San Francisco has a long history of welcoming all types of people with open arms. And not much has changed. The City by the Bay continues to grow in population, opening its doors to thousands of new residents from across the globe annually. And there’s a reason people are flocking to San Francisco: the city
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Hearst, Relocation & Moving Guides, San Francisco
San Francisco has a long history of welcoming all types of people with open arms. And not much has changed. The City by the Bay continues to grow in population, opening its doors to thousands of new residents from across the globe annually.
And there’s a reason people are flocking to San Francisco: the city is known for its awesome restaurants, iconic landmarks like the Golden Gate Bridge, and extremely low unemployment rates. A healthy balance of consistently mild weather, plenty of green space throughout the city, and a handful of free concerts and events every month continue to make San Francisco one of the most sought-after U.S. cities to live.
10 things to know before moving to San Francisco
Cost of livingNeighborhoodsRental marketLifestyle and activitiesFood and drinkTransportationWeatherJob market and economySportsEducation
Cost of living
Considering moving to San Francisco? Here’s some basic information about the average cost of living to keep in mind.
Rent prices: the average cost to rent a 1-bedroom apartment is $3,000 and a 2-bedroom is $3,950. These rates have remained relatively steady, although they are still the priciest in the country.Utilities: the average cost of utilities for a 915 square foot apartment is $218, and internet services range from $60–$80.Transportation: monthly transit passes range from $73-91 for adults, depending on the distance traveled. Food: residents of San Francisco spend roughly 12.5% of their household budget on food, on par with the national average. Of this food budget, 58.6% is spent on meals at home, and 41.4% is spent on dining out. Compared to the rest of the country, San Franciscans dine out more often and, with its dynamic food scene, it’s easy to see why.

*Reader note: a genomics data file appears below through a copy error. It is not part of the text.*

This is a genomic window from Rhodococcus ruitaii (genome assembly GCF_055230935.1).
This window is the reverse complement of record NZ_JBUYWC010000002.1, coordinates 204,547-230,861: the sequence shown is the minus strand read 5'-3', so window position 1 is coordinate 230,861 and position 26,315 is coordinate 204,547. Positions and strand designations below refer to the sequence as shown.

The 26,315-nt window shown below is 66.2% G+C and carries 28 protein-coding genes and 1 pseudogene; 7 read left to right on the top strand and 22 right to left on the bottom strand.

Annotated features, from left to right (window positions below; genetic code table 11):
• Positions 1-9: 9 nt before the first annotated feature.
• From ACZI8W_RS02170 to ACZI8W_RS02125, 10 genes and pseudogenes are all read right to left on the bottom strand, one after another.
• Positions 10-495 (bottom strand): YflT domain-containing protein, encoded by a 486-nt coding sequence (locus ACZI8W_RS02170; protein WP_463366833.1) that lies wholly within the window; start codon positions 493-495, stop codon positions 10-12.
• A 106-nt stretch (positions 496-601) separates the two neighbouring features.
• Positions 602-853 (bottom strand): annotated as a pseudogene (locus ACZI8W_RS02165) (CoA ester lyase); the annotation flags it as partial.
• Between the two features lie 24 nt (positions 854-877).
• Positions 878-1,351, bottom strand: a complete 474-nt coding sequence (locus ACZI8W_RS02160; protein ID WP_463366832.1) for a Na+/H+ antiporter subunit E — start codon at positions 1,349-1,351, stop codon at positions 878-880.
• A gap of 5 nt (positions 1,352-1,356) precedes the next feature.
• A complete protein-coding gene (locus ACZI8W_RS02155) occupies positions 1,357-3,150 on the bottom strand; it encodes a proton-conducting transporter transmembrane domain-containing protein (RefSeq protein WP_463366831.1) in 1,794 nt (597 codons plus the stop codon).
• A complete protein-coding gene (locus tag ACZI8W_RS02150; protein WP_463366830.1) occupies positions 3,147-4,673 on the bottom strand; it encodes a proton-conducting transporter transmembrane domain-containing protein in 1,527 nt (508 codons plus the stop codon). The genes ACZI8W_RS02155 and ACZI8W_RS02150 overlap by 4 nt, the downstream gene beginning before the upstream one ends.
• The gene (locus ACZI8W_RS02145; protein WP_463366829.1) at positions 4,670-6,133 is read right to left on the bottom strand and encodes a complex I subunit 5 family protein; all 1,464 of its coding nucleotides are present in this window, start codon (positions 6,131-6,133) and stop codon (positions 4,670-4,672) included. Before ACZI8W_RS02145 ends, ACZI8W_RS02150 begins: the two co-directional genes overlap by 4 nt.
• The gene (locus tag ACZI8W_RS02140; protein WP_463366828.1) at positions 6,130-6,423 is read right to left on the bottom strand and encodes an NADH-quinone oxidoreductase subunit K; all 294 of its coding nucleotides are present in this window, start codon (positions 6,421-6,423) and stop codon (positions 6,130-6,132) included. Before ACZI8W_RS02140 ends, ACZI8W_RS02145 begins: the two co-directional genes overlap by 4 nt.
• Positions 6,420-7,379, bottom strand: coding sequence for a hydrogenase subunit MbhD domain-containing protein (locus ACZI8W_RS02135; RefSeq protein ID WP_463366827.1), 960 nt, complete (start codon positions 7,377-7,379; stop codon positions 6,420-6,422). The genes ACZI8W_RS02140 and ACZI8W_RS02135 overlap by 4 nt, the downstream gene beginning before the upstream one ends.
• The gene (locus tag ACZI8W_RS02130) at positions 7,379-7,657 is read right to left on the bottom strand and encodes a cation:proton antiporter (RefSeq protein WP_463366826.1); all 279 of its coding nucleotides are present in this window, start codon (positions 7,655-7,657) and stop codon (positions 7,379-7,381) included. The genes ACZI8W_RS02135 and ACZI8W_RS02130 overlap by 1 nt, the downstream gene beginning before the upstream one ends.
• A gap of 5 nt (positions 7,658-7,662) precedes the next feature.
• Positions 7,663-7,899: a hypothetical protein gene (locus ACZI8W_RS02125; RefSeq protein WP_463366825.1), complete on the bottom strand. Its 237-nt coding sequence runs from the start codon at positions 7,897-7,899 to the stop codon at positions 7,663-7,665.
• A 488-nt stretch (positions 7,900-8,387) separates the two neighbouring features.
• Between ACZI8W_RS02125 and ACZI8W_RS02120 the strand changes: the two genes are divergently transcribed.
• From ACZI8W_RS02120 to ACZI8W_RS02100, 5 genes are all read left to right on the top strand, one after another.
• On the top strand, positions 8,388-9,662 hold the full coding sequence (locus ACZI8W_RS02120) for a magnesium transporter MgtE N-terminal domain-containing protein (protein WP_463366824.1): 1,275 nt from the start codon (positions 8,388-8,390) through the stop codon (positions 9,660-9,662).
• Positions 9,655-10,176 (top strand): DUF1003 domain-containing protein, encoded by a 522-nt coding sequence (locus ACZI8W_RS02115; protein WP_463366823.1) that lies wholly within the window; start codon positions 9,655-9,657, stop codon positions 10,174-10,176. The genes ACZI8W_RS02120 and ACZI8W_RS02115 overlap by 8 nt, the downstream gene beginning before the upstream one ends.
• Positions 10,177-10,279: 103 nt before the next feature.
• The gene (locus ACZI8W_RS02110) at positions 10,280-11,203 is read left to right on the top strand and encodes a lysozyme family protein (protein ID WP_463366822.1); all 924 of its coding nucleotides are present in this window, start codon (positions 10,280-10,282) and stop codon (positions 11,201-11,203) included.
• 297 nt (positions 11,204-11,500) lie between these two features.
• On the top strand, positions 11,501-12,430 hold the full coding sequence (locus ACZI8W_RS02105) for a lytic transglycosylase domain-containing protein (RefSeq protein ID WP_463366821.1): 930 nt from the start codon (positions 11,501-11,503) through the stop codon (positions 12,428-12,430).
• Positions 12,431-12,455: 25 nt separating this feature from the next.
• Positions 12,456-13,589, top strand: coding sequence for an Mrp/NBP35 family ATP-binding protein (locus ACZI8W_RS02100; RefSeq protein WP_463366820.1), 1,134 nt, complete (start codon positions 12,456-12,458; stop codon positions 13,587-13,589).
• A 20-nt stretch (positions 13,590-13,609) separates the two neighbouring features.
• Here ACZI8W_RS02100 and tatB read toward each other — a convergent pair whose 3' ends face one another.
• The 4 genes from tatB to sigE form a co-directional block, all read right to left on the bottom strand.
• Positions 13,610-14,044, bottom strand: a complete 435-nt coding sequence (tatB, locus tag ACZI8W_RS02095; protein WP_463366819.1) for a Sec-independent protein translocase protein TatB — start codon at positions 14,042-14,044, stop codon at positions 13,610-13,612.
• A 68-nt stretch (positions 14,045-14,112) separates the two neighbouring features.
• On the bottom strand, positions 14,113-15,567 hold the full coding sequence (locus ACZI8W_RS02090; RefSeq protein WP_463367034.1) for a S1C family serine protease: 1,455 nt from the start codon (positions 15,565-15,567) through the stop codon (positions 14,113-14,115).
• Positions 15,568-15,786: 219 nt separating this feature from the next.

San Francisco neighborhoods
Of course, every cost of living calculation has to take into account the neighborhood. San Francisco has a number of different districts, each with its own feel. Here are just a few of the city’s neighborhoods, but be sure to check out the most popular ones.
Castro District: The Castro is synonymous with LGBT culture, as is evident by the rainbow-painted crosswalks and rainbow flags billowing from storefronts. Between upbeat happy hours, a bustling nightlife, and close proximity to Twin Peaks–two hills offering an incredible 36-degree view of the city–the Castro District is a thriving neighborhood with plenty to do.Mission District: The Mission has historically been populated by a largely Hispanic community, and its culture is truly the lifeblood of the neighborhood. The Mission houses nearly 500 murals, making it the country’s most densely-packed tapestry of street art. Stores selling everything from piñatas to fresh produce dot Mission Street, and young professionals move there in drones for the tasty taquerias, lively nightlife, and proximity to Dolores Park. On weekends, locals head to Dolores and lounge in the sunshine for an unmatched view of the city skyline, which can be seen from just about every spot in the park.Noe Valley: Families make up a good portion of the population in Noe Valley. This kid-friendly neighborhood boasts quaint shops on 24th Street, its main drag, a Saturday farmer’s market, and generally sunny weather, perfect for playing all day at kid and dog-friendly Douglass Playground.SoMa: This sprawling neighborhood covers 406 acres, one of the largest in San Francisco. SoMa, short for South of Market, is an assortment of warehouses, trendy nightclubs, and is home to AT&T Park where the San Francisco Giants play. It also features many of the city’s museums and SoMa StrEat Food Park where locals go to grab a bite at rotating food trucks.Hayes Valley: Another popular neighborhood among the young professional crowd, Hayes Valley is packed with trendy restaurants, upscale boutique shops, and dog-friendly Patricia’s Green right in the center of the action. It’s within walking distance to a few other popular neighborhoods, like the Castro, making it an ideal location for those looking to explore outside their own hood.Marina District: Recent college grads love this neighborhood. The Marina is chock full of boozy brunch spots, sparkling views of the bay, and nearly every type of workout studio imaginable. If your commute requires a car, though, this is probably not the place for you; the Marina is situated at the very northern tip of the city, and getting in and out of San Francisco can be a headache. Richmond District: Beginning in the Presidio and spanning the length of Golden Gate Park all the way to Ocean Beach, the Richmond District covers 50 blocks. The Outer Richmond (the western half of the 50-block neighborhood) is closest to outdoor favorites Lands End and Sutro Baths, while the Inner Richmond (eastern 25 blocks) is a favorite of SF residents for its density of Dim Sum restaurants.